After the retreat, many grafts were slain in revenge, and the surviving grafts were imprisoned. Needless to say, no graft was ever trusted again. When the war ended, the spell of obedience was broken, for their master was dead, yet to this day, few demihumans will trust a graft and some believe they should have been exterminated.


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Spotlight on: King Romulus Pendragon

We all know the story of the boy prince of the Hellenic Empire, who fled to Hadriana when the armies of Sumerilon swept the continent.  Under the guidance of his tutor Meirden, the paupered prince was briefly squired to a cousin, then withdrew the legendary Sword of Kings from the tomb of Marcus Aurelius, and was declared by the Gods as Heir to the Hadrianic throne.  He armed his new subjects for war, and the Hadrianic Navy quickly won several important sea battles and blockaded Sumerilon’s southern ports.  The Gray Gulls flew at King Pendragon’s command, while his newly-formed Knights of Mavors drove the Sumerilon Cavalry from the field in battle after battle.  The King’s successes were so spectacular that, despite his age, Gal Pol-Li declared him the natural choice to lead the free human forces in the Army of Unity.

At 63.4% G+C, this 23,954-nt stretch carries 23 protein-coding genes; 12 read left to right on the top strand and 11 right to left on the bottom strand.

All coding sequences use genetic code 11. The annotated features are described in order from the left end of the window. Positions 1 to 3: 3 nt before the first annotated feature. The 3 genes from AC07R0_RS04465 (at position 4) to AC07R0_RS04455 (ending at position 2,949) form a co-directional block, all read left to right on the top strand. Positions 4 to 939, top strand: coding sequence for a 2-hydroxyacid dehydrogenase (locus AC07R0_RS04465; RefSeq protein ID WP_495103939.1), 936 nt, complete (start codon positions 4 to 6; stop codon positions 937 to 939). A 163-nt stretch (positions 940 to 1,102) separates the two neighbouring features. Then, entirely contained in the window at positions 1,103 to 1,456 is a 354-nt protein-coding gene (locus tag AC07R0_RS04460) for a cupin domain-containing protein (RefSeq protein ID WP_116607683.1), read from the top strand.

We all know that it was King Pendragon who, backed by the combined magic of the Gods, struck the death blow to Malchion, and he alone emerged from the ensuing explosion.  With the end of the war, King Pendragon delivered a brief statement. “Today the battlefields are silent. A great tragedy has ended. A great victory has been won. I thank the Gods that they have given us the faith, the courage ,and the power from which to mold victory. We have known the bitterness of defeat and the exultation of triumph, and from both we have learned there can be no turning back. We must go forward to preserve in peace what we won in war.”

King Pendragon returned with his army to his island nation.  He continues to rule in peace and harmony with his wife, Queen Ismere, and their son, Prince Azoun.  Admired by many, romanticized by others, he remains a figure known to stand for Honor and Justice to All.


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Spotlight on: General Ironhewer

A combat veteran of three major wars and the commander of northern Dwarvish forces during the campaign against Sumerilon, General Ironhewer thought he’d seen the end of his adventuring days with the death of Malchion.  ”Sixty years ago, I was more’n ready to retire to the ancestral mines and lead a quiet life.  But I made friends in the war, and while I have the strength to help them, by Daglir I will.”